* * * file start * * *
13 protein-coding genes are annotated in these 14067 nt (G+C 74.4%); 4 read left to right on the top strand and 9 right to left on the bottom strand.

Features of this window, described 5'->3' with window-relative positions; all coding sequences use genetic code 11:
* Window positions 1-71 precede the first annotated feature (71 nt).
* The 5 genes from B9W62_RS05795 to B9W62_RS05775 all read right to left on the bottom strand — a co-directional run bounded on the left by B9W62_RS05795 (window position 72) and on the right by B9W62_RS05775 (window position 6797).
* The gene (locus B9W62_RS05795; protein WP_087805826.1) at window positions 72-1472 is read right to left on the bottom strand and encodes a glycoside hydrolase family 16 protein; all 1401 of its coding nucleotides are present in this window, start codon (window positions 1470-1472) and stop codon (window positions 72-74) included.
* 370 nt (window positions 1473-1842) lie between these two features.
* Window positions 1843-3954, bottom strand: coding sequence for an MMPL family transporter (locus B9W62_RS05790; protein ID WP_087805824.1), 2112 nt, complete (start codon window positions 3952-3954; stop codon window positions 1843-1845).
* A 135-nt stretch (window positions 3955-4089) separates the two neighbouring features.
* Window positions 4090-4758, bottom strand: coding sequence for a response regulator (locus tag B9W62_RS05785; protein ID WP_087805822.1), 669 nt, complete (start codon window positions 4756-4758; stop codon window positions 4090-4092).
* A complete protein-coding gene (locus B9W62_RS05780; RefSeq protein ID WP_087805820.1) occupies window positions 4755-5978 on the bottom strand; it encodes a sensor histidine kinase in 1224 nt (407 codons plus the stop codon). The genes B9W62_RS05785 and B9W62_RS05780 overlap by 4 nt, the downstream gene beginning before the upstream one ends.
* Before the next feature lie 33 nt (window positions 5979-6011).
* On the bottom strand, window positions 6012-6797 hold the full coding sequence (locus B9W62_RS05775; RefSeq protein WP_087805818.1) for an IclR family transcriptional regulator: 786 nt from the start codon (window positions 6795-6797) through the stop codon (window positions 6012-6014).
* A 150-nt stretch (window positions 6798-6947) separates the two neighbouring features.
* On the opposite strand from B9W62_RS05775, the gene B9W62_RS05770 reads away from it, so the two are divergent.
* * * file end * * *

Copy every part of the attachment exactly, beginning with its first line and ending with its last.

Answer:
13 protein-coding genes are annotated in these 14067 nt (G+C 74.4%); 4 read left to right on the top strand and 9 right to left on the bottom strand.

Features of this window, described 5'->3' with window-relative positions; all coding sequences use genetic code 11:
* Window positions 1-71 precede the first annotated feature (71 nt).
* The 5 genes from B9W62_RS05795 to B9W62_RS05775 all read right to left on the bottom strand — a co-directional run bounded on the left by B9W62_RS05795 (window position 72) and on the right by B9W62_RS05775 (window position 6797).
* The gene (locus B9W62_RS05795; protein WP_087805826.1) at window positions 72-1472 is read right to left on the bottom strand and encodes a glycoside hydrolase family 16 protein; all 1401 of its coding nucleotides are present in this window, start codon (window positions 1470-1472) and stop codon (window positions 72-74) included.
* 370 nt (window positions 1473-1842) lie between these two features.
* Window positions 1843-3954, bottom strand: coding sequence for an MMPL family transporter (locus B9W62_RS05790; protein ID WP_087805824.1), 2112 nt, complete (start codon window positions 3952-3954; stop codon window positions 1843-1845).
* A 135-nt stretch (window positions 3955-4089) separates the two neighbouring features.
* Window positions 4090-4758, bottom strand: coding sequence for a response regulator (locus tag B9W62_RS05785; protein ID WP_087805822.1), 669 nt, complete (start codon window positions 4756-4758; stop codon window positions 4090-4092).
* A complete protein-coding gene (locus B9W62_RS05780; RefSeq protein ID WP_087805820.1) occupies window positions 4755-5978 on the bottom strand; it encodes a sensor histidine kinase in 1224 nt (407 codons plus the stop codon). The genes B9W62_RS05785 and B9W62_RS05780 overlap by 4 nt, the downstream gene beginning before the upstream one ends.
* Before the next feature lie 33 nt (window positions 5979-6011).
* On the bottom strand, window positions 6012-6797 hold the full coding sequence (locus B9W62_RS05775; RefSeq protein WP_087805818.1) for an IclR family transcriptional regulator: 786 nt from the start codon (window positions 6795-6797) through the stop codon (window positions 6012-6014).
* A 150-nt stretch (window positions 6798-6947) separates the two neighbouring features.
* On the opposite strand from B9W62_RS05775, the gene B9W62_RS05770 reads away from it, so the two are divergent.